The Seminavis robusta genome provides insights into the evolutionary adaptations of benthic diatoms

Cristina Maria Osuna-Cruz, Gust Bilcke, Emmelien Vancaester, Sam De Decker, Atle M. Bones, Per Winge, Nicole Poulsen, Petra Bulankova, Bram Verhelst, Sien Audoor, Darja Belisova, Aikaterini Pargana, Monia Russo, Frederike Stock, Emilio Cirri, Tore Brembu, Georg Pohnert, Gwenael Piganeau, Maria Immacolata Ferrante, Thomas MockLieven Sterck, Koen Sabbe, Lieven De Veylder, Wim Vyverman, Klaas Vandepoele

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Benthic diatoms are the main primary producers in shallow freshwater and coastal environments, fulfilling important ecological functions such as nutrient cycling and sediment stabilization. However, little is known about their evolutionary adaptations to these highly structured but heterogeneous environments. Here, we report a reference genome for the marine biofilm-forming diatom Seminavis robusta, showing that gene family expansions are responsible for a quarter of all 36,254 protein-coding genes. Tandem duplications play a key role in extending the repertoire of specific gene functions, including light and oxygen sensing, which are probably central for its adaptation to benthic habitats. Genes differentially expressed during interactions with bacteria are strongly conserved in other benthic diatoms while many species-specific genes are strongly upregulated during sexual reproduction. Combined with re-sequencing data from 48 strains, our results offer insights into the genetic diversity and gene functions in benthic diatoms.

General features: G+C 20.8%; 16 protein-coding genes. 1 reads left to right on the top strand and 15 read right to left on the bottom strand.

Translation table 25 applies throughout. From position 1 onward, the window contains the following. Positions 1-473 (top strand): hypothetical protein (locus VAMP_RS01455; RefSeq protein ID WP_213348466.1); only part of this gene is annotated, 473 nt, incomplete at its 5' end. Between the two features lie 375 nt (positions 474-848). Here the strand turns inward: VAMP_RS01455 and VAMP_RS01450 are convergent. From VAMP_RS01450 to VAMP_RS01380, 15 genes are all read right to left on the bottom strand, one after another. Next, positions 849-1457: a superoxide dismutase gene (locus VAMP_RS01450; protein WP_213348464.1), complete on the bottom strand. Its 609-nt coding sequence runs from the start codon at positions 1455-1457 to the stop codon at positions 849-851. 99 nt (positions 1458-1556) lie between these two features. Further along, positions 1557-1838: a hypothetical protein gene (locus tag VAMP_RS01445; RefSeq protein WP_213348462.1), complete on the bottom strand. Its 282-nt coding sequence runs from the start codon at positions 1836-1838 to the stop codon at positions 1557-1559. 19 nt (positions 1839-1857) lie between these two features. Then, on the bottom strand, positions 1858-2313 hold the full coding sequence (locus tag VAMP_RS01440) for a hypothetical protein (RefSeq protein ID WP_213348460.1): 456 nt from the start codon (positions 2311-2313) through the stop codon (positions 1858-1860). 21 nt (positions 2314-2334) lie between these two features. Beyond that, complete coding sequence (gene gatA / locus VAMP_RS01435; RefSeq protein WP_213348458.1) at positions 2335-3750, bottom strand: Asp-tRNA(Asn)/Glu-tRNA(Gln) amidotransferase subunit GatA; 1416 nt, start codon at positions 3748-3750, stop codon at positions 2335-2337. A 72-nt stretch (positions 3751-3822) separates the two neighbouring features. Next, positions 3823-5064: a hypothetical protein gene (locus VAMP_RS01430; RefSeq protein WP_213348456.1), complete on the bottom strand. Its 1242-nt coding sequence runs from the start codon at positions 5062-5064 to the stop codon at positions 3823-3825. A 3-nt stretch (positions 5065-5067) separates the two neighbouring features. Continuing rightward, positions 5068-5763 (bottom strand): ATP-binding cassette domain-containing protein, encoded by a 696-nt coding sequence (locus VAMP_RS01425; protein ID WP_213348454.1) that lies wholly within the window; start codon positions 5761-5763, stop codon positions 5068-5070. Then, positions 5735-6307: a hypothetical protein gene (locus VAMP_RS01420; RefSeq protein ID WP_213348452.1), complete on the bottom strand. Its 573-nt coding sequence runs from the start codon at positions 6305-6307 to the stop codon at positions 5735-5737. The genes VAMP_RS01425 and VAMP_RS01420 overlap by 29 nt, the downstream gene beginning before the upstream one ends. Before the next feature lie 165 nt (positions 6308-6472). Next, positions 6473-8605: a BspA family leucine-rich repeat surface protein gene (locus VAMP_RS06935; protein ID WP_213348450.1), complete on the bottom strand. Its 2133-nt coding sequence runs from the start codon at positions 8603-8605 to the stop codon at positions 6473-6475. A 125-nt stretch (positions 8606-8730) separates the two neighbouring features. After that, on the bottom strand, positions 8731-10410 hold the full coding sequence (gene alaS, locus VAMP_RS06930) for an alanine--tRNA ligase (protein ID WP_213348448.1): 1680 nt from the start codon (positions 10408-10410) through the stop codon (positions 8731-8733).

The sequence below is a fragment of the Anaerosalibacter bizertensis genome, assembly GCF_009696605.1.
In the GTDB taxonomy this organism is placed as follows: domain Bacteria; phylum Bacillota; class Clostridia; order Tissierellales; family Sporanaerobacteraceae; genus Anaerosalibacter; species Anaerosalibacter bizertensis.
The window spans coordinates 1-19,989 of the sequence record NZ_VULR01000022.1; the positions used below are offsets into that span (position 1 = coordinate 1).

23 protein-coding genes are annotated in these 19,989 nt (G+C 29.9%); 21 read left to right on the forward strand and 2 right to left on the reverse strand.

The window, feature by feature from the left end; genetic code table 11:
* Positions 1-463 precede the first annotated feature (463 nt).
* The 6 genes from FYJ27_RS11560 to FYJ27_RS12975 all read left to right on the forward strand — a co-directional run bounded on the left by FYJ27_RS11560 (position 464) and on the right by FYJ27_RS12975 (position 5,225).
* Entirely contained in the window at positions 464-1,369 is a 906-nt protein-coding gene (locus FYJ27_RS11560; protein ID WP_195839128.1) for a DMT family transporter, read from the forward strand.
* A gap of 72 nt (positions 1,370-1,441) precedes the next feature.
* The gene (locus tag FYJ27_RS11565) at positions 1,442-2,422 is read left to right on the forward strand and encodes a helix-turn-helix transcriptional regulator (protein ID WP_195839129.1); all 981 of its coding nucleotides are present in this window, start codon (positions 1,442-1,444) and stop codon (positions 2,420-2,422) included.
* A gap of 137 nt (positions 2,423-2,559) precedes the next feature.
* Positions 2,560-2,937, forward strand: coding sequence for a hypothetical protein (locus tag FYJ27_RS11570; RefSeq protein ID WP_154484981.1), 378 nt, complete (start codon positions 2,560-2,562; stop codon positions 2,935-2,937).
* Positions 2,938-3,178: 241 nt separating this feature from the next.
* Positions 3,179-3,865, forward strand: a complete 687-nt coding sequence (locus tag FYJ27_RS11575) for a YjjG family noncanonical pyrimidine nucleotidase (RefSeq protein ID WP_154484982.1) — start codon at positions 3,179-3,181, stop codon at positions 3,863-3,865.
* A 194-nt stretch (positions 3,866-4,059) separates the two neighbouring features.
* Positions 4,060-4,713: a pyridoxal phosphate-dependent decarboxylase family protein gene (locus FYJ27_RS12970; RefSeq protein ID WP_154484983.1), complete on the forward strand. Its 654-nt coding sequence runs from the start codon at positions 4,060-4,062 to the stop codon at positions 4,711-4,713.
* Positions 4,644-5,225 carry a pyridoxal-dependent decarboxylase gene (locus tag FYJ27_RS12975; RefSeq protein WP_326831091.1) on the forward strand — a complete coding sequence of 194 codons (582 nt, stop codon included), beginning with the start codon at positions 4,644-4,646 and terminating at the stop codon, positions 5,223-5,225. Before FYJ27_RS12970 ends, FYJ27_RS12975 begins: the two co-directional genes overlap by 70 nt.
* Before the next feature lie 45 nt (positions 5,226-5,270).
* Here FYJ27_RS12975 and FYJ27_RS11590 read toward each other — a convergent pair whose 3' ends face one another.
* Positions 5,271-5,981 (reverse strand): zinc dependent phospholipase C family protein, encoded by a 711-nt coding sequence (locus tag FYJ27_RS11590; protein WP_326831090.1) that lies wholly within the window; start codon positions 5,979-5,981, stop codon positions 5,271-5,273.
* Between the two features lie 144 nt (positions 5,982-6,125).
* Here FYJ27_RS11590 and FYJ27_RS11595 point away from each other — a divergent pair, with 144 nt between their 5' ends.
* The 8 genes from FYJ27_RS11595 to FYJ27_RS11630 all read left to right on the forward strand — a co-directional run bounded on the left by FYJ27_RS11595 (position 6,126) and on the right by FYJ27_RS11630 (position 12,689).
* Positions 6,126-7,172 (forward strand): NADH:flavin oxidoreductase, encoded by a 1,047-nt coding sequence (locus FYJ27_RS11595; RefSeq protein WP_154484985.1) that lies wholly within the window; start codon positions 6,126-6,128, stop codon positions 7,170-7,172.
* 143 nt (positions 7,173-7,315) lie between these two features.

Original languageEnglish
Article number3320
JournalNature Communications
Early online date3 Jul 2020
Publication statusPublished - 3 Jul 2020

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